50-Year Anniversary of the Death of Jimi Hendrix

This month marks the 50th anniversary of the passing of one of the world’s finest blues guitarists. Jimi Hendrix, who was ranked by Rolling Stone as the greatest guitarist of all time, died on September 18, 1970 in Kensington, London. His death sent shockwaves around the music world, as fans of his music wept at losing a true musical genius. Aged just 27, Hendrix had the music industry at his feet, transforming guitar music forever with his pioneering use of wah-wah, fuzz distortion and Uni-Vibe effects to take fans on an instrumental journey.

It all started for Hendrix back in the mid-1960s. He ventured over to the Greenwich Village in New York City and secured a residency playing nightly at the Café Wha? playing alongside Jimmy James and the Blue Flames. It was during his time at Café Wha? that Hendrix was turned down by Andrew Loog Oldham, manager of the Rolling Stones, who couldn’t see his potential. Fortunately, Chas Chandler, formerly of the Animals, took Hendrix under his wing and invited him over to London to sign a management deal with Chandler and former Animals manager Michael Jeffrey.

The birth of the Jimi Hendrix Experience

It was Chandler’s idea to recruit talented blues and rock musicians to complement Hendrix’ talents on-stage to form what would become the “Jimi Hendrix Experience”. The likes of Noel Redding (bass) and Mitch Mitchell (drums) were snapped up and the trio quickly developed an eye-catching rapport on-stage. One live performance would characterize the Jimi Hendrix Experience at the Bag O’Nails rock club. Guests that evening were a veritable “who’s who” of rock stars, with members of The Beatles, The Who and the Rolling Stones all present. Eric Clapton was also there and to this day he cites Hendrix as a major inspiration to his entire back catalog. It was a show that would secure Hendrix his first tabloid interview with the Record Mirror, who labeled him “Mr Phenomenon”.

Debut single “Hey Joe” and “Purple Haze” both charted well in the UK and beyond, catapulting Hendrix to stardom. He would tear up the stage at the 1967 Monterey Pop Festival – securing a booking on the recommendation of Paul McCartney – and quite literally breaking up his guitar at the end of his set in sheer ecstasy. Studio albums Axis: Bold as Love and Electric Ladyland followed their debut Are You Experienced release. Electric Ladyland has been dubbed the Experience’s most successful album, with music author Peter Doggett claiming it as a candidate for “rock’s greatest album” based on its “experimental genius” and “conceptual vision”.

By the eve of the 1970s, Hendrix was considered something of a rock “god”. His unpredictability and ability to go off the radar for months on end helped create that sense of mystique surrounding him, but it also served to irritate band-mates Redding and Mitchell, who grew tired of Hendrix’s erratic behavior in and out of the studio. In 1969, the original band broke up, with Redding and Hendrix parting ways, with the former replaced by Billy Cox. Hendrix would go on to headline 1969’s Woodstock Festival, which is still considered one of the most iconic rock performances of all time, performing under the moniker of the “Band of Gypsys”.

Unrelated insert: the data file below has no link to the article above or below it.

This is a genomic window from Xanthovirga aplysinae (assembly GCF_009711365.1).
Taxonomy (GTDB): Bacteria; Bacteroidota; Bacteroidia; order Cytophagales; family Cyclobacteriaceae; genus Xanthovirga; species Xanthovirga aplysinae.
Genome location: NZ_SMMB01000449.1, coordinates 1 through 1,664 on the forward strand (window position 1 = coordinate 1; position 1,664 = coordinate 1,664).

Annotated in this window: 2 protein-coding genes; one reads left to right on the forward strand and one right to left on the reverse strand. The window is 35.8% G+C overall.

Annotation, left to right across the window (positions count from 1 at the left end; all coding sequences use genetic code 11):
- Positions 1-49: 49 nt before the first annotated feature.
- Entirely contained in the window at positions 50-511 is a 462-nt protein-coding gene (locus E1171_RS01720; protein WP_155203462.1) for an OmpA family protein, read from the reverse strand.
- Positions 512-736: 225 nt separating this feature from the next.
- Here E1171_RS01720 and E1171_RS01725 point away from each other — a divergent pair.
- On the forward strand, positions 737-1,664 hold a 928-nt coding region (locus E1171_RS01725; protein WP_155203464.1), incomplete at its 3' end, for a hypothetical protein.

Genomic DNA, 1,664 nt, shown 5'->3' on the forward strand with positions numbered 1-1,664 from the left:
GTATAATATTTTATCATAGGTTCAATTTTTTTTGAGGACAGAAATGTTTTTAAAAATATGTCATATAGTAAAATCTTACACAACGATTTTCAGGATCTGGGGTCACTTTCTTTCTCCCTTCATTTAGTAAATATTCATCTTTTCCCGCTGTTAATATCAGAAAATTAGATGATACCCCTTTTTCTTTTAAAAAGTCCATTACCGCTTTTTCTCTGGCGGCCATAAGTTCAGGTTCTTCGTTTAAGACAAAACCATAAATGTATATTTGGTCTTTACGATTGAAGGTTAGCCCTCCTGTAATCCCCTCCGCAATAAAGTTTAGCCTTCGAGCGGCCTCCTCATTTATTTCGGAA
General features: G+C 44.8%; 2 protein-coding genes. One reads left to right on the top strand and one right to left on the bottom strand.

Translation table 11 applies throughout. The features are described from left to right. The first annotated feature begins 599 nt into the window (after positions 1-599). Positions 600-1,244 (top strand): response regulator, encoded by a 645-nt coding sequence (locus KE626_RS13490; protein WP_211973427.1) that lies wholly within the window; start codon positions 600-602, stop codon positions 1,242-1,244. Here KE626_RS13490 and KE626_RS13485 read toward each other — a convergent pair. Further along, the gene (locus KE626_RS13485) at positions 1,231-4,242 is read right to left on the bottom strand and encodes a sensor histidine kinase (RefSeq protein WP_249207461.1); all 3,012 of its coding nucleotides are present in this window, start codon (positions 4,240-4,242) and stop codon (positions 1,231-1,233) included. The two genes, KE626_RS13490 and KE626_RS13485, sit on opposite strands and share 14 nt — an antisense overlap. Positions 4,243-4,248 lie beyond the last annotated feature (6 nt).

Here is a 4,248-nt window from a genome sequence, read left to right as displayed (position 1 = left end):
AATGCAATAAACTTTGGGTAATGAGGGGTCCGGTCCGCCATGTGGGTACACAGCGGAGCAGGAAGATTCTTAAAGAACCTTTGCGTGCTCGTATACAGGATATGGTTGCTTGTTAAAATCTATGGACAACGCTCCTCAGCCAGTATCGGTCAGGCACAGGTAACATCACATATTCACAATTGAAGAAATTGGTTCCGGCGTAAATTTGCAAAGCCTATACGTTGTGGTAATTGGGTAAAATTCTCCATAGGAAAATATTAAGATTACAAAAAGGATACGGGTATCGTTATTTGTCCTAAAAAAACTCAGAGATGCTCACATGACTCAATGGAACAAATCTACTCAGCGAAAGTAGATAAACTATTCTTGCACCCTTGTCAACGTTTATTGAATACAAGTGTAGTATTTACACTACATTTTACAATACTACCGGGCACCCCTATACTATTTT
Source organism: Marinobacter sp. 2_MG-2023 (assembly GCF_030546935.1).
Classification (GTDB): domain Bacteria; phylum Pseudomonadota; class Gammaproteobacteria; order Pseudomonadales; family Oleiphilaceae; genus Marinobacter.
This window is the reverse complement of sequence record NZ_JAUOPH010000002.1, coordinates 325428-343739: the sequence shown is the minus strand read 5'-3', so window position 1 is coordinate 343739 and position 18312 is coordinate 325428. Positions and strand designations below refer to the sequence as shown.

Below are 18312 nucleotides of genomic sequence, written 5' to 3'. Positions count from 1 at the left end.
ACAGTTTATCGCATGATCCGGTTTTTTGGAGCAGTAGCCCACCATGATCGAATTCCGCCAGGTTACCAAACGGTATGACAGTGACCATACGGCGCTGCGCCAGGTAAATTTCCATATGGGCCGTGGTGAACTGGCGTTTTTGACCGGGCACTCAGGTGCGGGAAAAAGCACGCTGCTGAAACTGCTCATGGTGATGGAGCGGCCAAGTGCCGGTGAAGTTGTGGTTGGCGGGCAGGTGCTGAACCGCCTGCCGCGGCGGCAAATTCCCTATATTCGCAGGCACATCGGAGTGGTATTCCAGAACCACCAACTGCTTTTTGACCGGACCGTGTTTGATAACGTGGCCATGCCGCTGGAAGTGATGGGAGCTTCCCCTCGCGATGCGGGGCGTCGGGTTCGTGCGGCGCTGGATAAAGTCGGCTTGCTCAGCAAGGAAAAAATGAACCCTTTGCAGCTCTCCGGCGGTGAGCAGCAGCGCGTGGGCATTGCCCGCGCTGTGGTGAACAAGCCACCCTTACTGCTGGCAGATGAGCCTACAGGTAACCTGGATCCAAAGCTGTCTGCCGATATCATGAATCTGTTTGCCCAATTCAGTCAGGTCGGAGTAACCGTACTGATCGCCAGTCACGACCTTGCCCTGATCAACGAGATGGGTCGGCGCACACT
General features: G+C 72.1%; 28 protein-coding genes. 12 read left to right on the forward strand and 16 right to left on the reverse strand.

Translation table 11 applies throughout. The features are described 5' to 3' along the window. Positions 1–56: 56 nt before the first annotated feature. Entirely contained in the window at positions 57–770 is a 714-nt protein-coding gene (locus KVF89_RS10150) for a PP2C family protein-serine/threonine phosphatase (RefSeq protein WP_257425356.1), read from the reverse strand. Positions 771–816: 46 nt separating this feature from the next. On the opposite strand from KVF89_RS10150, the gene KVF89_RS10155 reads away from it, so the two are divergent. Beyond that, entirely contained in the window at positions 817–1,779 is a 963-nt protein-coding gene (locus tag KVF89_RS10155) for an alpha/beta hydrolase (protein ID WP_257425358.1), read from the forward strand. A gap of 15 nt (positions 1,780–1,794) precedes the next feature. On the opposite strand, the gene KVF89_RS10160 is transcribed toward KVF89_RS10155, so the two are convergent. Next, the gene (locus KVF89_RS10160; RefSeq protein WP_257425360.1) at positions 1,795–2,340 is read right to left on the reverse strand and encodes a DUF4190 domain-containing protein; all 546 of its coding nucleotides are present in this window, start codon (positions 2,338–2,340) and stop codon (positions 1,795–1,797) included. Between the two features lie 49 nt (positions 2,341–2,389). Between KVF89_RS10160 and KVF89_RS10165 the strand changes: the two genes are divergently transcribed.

Just a year later, the world woke up to the news of Hendrix’s death. The musician was rushed to an emergency ward in St Mary Abbot’s Hospital in London, having been discovered covered in vomit and red wine, with barbiturates also found in his bloodstream. Australian doctor John Bannister recently recalled to the Sydney Morning Herald of his confusion as to why treating Hendrix was such a big deal, having not heard of his music at the time.

The legacy of Jimi Hendrix

Despite such a short life, Hendrix touched the entertainment industry in ways he may never have imagined. His legacy lives on in today’s entertainment scene in so many ways. His career has been characterized in a video slot by NetEnt. Icons of popular culture are often pedestaled through many slot game representations, including movie-based games. This particular option combines atmospheric music and psychedelic animations as a fitting tribute to Hendrix. The aura surrounding Jimi Hendrix is also likely to be brought to the fore on our television screens too. NME says a new documentary is in production surrounding his 1970 live show in Maui Hawaii and his Rainbow Bridge film. The program, titled Music, Money, Madness… Jimi Hendrix in Maui is inspired by the movie Easy Rider and is a concept of Hendrix’s former manager Michael Jeffrey. Visitors to Central London should also partake in the Handel & Hendrix in London exhibition. It just so happened that the German-born composer Handel lived in 25 Brook Street, next door to Hendrix’s Mayfair base at 23 Brook Street. Hendrix’s flat has been lovingly restored, with his lifelong vinyl record collection on display, along with typically psychedelic furnishings. There are classic copies of the TV Times beside the television screen, packed ashtrays and rugs befitting his £30-a-week apartment. The “Hendrix Experience” also returned to our arena stages back in 2017 as the perfect homage.

Hendrix may not have realized it at the time but he was a rock icon and an inspiration for many, with the latest artists to watch in 2020 sure to have been brought up on the Jimi Hendrix Experience. The real tragedy is that he would go on to inspire way more in the years following his death.

One thought on “50-Year Anniversary of the Death of Jimi Hendrix

  • September 20, 2020 at 9:52 pm

    I saw the original Jimi Hendrix Experience at Cobo Hall in Detroit, Michigan in November 1968. Noel Redding already was playing in another band called “Cat Mother” that opened the show for Hendrix and then played bass with the Experience.


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